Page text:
Brown was honored by the franchise as a member of their 2018 Pride of the Lions class along with former teammate Alex Karras and Herman Moore.
Brown, a six-time Pro Bowler, played seven seasons with the Lions in 1960-66, and was part of the team’s original Fearsome Foursome along with Karras, Darris McCord and Sam Williams.
“Roger Brown will always hold a special place in our team’s history,” Lions owner Sheila Ford Hamp said in a statement. “Roger’s career accomplishments solidify his legacy alongside some of the all-time greats of our game. I am happy we were able to induct Roger into the Pride of the Lions in 2018 to ensure that his contributions to the Lions will never be forgotten.”
Brown said in 2018 he hoped to make the Pro Football Hall of Fame one day.
“I have always felt the main thing, I stay vertical, keep alive, it’ll happen,” Brown said. “And the thing that I’m waiting for now is Canton, Ohio. The (Pro Football) Hall of Fame. One of the original Fearsome Foursome should be in that hall. Alex or me or Darris or Sam, and I hope I can make it. I guarantee I’m going to stay vertical until they call me and say, ‘Come on in,’ and I’ll be ready.”
Brown, who said he cried when Lions president Rod Wood called him that summer to tell him he was going into the Pride of the Lions, said his chances of reaching Canton are “one out of a hundred.”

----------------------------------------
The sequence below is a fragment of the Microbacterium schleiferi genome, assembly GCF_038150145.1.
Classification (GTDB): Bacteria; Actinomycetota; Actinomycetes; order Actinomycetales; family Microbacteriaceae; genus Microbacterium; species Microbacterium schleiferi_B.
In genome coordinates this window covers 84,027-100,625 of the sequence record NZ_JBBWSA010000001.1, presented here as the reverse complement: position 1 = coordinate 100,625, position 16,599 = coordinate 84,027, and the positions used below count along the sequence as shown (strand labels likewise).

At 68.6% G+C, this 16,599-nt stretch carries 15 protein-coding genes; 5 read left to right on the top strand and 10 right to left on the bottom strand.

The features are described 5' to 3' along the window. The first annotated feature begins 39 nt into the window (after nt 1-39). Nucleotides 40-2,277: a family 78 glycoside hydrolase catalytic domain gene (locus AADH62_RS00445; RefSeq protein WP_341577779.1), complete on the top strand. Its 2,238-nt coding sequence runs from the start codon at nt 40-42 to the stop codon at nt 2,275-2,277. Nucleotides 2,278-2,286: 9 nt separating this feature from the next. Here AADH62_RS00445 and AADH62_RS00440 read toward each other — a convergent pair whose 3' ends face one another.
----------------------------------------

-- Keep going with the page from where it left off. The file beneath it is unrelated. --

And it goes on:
Because Brown has been out of football more than 20 years, he’d have to be picked by the Hall of Fame’s veterans committee.
A native of Surry County, Virginia, Brown was selected by the Lions in the fourth round, No. 42 overall, in the 1960 NFL draft out of Maryland State College (now Maryland Eastern Shore).
An intimidating 6 feet 5 and 300 pounds, Brown was named First-Team All-Pro in 1962 and 1963, and made the Pro Bowl from 1962-67. He played three seasons with the Los Angeles Rams (1967-69), retiring at 32 years old. He is credited with 78 career sacks, 15 fumbles recovered and two interceptions in 10 seasons. He had four double-digit sack seasons, all in Detroit, with a career-best 14½ in 1964.
An iron man, Brown played 140 career games, including two in the postseason with the Rams, never missing an NFL game.
He was inducted into the College Football Hall of Fame in 2009. The Hawks held opponents to 7.3 points per game over his four-year career, and he was twice named an NAIA All-American in 1958-59. The Hawks went 24-5-1 during his career, and outscored opponents 693-213.
Last year, Brown spoke to the Free Press as COVID-19 swept the country. He worked to keep his three restaurants afloat in Virginia, chatting up customers and adding ambiance to Roger Brown’s in Portsmouth, which he opened 20 years ago and spent most of his time. His other two establishments are Cove Tavern in Newport News and MoMac Brewing Company in Portsmouth.
“Whoever came up with this damn coronavirus and then passed it on to America, I want to put him on the line right across from me,” he said in May of 2020. “And I guarantee you, you’ll never see him again.”
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